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Numerical computation of the domain of operation of an electrospray of a very viscous liquid
Higuera Antón, Francisco
Numerical computation of the domain of operation of an electrospray of a very viscous liquid.
"Journal of Fluid Mechanics", v. 648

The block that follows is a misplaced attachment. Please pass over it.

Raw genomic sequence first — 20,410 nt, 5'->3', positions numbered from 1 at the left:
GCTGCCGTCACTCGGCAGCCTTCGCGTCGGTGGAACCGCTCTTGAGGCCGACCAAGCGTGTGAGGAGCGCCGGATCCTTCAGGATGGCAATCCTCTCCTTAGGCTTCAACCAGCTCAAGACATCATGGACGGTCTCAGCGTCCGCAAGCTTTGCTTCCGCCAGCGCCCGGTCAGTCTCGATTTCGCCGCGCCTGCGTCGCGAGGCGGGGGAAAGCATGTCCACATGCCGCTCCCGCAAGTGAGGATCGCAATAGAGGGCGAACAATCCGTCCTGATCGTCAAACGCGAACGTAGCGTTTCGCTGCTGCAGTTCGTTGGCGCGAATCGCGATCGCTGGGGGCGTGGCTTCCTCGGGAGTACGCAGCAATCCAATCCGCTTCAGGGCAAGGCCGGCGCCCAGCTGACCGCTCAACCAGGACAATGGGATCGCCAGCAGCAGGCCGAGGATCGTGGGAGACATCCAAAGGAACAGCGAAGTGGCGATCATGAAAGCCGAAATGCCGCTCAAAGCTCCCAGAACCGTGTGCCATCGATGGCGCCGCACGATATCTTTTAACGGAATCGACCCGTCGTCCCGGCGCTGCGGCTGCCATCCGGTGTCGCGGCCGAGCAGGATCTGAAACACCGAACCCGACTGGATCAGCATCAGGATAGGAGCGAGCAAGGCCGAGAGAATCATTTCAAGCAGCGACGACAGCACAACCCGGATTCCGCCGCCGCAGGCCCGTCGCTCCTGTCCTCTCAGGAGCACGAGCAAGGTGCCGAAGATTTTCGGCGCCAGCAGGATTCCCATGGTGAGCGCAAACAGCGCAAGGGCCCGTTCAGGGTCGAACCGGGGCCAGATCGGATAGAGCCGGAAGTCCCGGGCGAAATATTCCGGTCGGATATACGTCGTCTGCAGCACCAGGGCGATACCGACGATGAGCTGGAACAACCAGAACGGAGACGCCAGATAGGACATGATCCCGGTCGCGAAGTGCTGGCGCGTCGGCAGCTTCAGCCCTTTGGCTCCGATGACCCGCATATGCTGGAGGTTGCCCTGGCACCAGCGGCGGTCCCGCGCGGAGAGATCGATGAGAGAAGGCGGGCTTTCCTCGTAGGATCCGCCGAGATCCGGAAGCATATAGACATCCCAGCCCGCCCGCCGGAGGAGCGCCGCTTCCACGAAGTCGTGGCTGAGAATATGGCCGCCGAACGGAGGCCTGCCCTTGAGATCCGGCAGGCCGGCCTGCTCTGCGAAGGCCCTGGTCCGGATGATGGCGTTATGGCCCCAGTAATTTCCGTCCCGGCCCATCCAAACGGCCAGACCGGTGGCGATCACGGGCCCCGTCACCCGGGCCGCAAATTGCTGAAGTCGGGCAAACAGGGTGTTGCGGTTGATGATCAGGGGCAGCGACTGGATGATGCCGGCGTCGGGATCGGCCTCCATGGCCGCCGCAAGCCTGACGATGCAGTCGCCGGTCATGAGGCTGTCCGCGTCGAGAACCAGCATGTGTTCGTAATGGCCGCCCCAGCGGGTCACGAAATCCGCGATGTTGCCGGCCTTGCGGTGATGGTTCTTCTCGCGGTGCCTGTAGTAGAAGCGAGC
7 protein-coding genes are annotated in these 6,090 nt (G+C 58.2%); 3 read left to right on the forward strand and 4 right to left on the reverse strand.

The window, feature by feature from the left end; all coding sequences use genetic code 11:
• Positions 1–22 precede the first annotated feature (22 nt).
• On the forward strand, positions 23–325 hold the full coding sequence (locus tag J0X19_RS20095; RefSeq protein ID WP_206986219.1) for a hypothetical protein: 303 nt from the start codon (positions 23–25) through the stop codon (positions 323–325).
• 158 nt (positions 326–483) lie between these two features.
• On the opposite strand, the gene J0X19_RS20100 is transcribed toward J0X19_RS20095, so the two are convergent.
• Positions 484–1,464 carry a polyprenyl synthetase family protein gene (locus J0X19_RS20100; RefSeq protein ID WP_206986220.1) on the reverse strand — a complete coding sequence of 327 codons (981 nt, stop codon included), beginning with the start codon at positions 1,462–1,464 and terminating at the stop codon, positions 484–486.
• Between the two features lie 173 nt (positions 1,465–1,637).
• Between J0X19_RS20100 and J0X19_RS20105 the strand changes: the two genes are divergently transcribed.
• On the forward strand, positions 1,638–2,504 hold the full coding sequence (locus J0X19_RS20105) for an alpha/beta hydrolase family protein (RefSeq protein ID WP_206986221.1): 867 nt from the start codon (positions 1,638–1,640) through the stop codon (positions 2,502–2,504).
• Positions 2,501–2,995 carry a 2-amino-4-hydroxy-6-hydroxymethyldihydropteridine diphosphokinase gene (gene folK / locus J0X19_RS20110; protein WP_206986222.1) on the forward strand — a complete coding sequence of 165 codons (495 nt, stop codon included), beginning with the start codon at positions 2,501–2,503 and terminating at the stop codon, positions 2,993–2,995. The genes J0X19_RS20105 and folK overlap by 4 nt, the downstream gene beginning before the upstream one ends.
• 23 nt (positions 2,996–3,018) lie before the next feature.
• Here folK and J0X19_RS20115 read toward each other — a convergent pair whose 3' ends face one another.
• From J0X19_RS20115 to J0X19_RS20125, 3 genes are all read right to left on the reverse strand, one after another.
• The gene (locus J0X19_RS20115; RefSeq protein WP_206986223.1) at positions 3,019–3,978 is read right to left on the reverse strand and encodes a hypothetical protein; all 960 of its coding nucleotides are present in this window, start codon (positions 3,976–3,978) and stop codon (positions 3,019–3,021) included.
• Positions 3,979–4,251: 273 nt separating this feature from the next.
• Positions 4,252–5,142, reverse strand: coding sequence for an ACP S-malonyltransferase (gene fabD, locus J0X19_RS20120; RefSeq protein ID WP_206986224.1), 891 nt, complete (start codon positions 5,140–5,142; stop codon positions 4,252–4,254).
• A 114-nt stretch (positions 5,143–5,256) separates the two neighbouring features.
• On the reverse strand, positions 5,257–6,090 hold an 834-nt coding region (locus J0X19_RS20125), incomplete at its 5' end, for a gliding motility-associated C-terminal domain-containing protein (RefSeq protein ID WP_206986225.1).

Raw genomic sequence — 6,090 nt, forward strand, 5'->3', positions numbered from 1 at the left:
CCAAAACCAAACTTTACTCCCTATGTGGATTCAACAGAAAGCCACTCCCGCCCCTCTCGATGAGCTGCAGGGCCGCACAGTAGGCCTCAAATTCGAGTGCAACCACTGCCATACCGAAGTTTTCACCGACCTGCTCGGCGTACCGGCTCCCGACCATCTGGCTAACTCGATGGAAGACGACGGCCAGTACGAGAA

A numerical study is carried out of the injection of a very viscous liquid of small electrical conductivity at a constant flow rate through an orifice in a metallic plate under the action of an electric field. The conditions under which the injected liquid can form an elongated meniscus with a thin jet emanating from its tip are investigated by computing the flow, the electric field and the transport of electric charge in the meniscus and a leading region of the jet. A stationary solution is found only for values of the flow rate above a certain minimum. At moderate values of the applied field, this minimum flow rate decreases when the applied field or the conductivity of the liquid increase. The electric shear stress acting on the surface of the liquid is not able to drive the liquid into the jet at flow rates smaller than the minimum while, for any flow rate higher than the minimum, the transfer of electric current to the surface may occur in a slender region of the jet where charge relaxation effects are small and the field induced by the electric charge of the jet is important. At high values of the applied field, the flow rate must be higher than another minimum, which increases with the applied field, in order for the viscous stress to balance the strong electric stress acting on the meniscus. The two conditions taken together determine lower and upper bounds for the applied field at a given flow rate, but the value of the applied field at which a stationary jet is first established when this parameter is gradually increased is higher than the lower bound, leading to hysteresis. When the liquid is electrosprayed in a surrounding dielectric fluid, the viscous shear stress that this fluid exerts on the surface of the jet eventually balances the electric shear stress and stops the continuous stretching of the jet. A fraction of the conduction current is left in the jet when the effect of the outer liquid comes into play in the region where this current is transferred to the surface, and no stationary solution is found above a maximum flow rate that decreases when the viscosity of the outer liquid increases or the applied field decreases. Order of magnitude estimates of the electric current and the conditions in the current transfer region are worked out.
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